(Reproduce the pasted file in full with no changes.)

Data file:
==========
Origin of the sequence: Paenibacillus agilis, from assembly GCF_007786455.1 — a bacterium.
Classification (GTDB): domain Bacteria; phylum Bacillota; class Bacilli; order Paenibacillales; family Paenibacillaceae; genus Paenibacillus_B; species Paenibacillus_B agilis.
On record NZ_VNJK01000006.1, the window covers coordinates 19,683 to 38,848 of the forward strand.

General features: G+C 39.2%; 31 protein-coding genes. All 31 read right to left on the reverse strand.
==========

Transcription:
Origin of the sequence: Paenibacillus agilis, from assembly GCF_007786455.1 — a bacterium.
Classification (GTDB): domain Bacteria; phylum Bacillota; class Bacilli; order Paenibacillales; family Paenibacillaceae; genus Paenibacillus_B; species Paenibacillus_B agilis.
On record NZ_VNJK01000006.1, the window covers coordinates 19,683 to 38,848 of the forward strand.

General features: G+C 39.2%; 31 protein-coding genes. All 31 read right to left on the reverse strand.